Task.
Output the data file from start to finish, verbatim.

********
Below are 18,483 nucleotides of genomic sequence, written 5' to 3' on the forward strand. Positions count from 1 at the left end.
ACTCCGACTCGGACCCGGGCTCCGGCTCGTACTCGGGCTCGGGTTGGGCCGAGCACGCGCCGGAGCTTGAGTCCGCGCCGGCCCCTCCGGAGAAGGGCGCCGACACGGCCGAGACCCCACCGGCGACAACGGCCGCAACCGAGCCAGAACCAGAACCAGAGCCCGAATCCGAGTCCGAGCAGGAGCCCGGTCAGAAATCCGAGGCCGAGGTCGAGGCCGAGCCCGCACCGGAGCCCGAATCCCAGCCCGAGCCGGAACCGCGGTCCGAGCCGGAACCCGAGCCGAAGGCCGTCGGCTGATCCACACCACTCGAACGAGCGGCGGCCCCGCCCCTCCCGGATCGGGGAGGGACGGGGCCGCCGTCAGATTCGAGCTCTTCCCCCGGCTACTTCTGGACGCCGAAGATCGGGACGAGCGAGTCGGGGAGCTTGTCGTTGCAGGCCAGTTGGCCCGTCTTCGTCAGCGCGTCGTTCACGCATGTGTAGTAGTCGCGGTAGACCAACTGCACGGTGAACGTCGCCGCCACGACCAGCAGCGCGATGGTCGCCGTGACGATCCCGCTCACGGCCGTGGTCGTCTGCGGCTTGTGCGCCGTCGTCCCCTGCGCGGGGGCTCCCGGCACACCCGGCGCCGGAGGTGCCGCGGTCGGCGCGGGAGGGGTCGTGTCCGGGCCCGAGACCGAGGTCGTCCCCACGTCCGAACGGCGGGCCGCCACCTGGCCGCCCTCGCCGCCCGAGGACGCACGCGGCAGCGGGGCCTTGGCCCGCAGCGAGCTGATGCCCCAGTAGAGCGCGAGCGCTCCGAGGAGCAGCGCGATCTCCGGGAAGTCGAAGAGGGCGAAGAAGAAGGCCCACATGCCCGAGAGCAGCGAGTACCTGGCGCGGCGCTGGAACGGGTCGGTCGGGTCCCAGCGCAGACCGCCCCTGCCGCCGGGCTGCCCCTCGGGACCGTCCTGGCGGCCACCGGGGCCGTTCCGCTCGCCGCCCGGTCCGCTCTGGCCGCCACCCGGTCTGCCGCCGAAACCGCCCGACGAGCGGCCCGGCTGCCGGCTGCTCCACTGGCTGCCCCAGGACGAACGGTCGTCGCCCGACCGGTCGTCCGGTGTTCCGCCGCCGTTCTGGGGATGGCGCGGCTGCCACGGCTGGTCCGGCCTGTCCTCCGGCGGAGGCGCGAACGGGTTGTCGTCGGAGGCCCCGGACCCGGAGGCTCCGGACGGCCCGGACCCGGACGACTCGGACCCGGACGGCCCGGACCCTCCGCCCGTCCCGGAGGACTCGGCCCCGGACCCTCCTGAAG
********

Below are 18,483 nucleotides of genomic sequence, written 5' to 3' on the forward strand. Positions count from 1 at the left end.
ACTCCGACTCGGACCCGGGCTCCGGCTCGTACTCGGGCTCGGGTTGGGCCGAGCACGCGCCGGAGCTTGAGTCCGCGCCGGCCCCTCCGGAGAAGGGCGCCGACACGGCCGAGACCCCACCGGCGACAACGGCCGCAACCGAGCCAGAACCAGAACCAGAGCCCGAATCCGAGTCCGAGCAGGAGCCCGGTCAGAAATCCGAGGCCGAGGTCGAGGCCGAGCCCGCACCGGAGCCCGAATCCCAGCCCGAGCCGGAACCGCGGTCCGAGCCGGAACCCGAGCCGAAGGCCGTCGGCTGATCCACACCACTCGAACGAGCGGCGGCCCCGCCCCTCCCGGATCGGGGAGGGACGGGGCCGCCGTCAGATTCGAGCTCTTCCCCCGGCTACTTCTGGACGCCGAAGATCGGGACGAGCGAGTCGGGGAGCTTGTCGTTGCAGGCCAGTTGGCCCGTCTTCGTCAGCGCGTCGTTCACGCATGTGTAGTAGTCGCGGTAGACCAACTGCACGGTGAACGTCGCCGCCACGACCAGCAGCGCGATGGTCGCCGTGACGATCCCGCTCACGGCCGTGGTCGTCTGCGGCTTGTGCGCCGTCGTCCCCTGCGCGGGGGCTCCCGGCACACCCGGCGCCGGAGGTGCCGCGGTCGGCGCGGGAGGGGTCGTGTCCGGGCCCGAGACCGAGGTCGTCCCCACGTCCGAACGGCGGGCCGCCACCTGGCCGCCCTCGCCGCCCGAGGACGCACGCGGCAGCGGGGCCTTGGCCCGCAGCGAGCTGATGCCCCAGTAGAGCGCGAGCGCTCCGAGGAGCAGCGCGATCTCCGGGAAGTCGAAGAGGGCGAAGAAGAAGGCCCACATGCCCGAGAGCAGCGAGTACCTGGCGCGGCGCTGGAACGGGTCGGTCGGGTCCCAGCGCAGACCGCCCCTGCCGCCGGGCTGCCCCTCGGGACCGTCCTGGCGGCCACCGGGGCCGTTCCGCTCGCCGCCCGGTCCGCTCTGGCCGCCACCCGGTCTGCCGCCGAAACCGCCCGACGAGCGGCCCGGCTGCCGGCTGCTCCACTGGCTGCCCCAGGACGAACGGTCGTCGCCCGACCGGTCGTCCGGTGTTCCGCCGCCGTTCTGGGGATGGCGCGGCTGCCACGGCTGGTCCGGCCTGTCCTCCGGCGGAGGCGCGAACGGGTTGTCGTCGGAGGCCCCGGACCCGGAGGCTCCGGACGGCCCGGACCCGGACGACTCGGACCCGGACGGCCCGGACCCTCCGCCCGTCCCGGAGGACTCGGCCCCGGACCCTCCTGAAG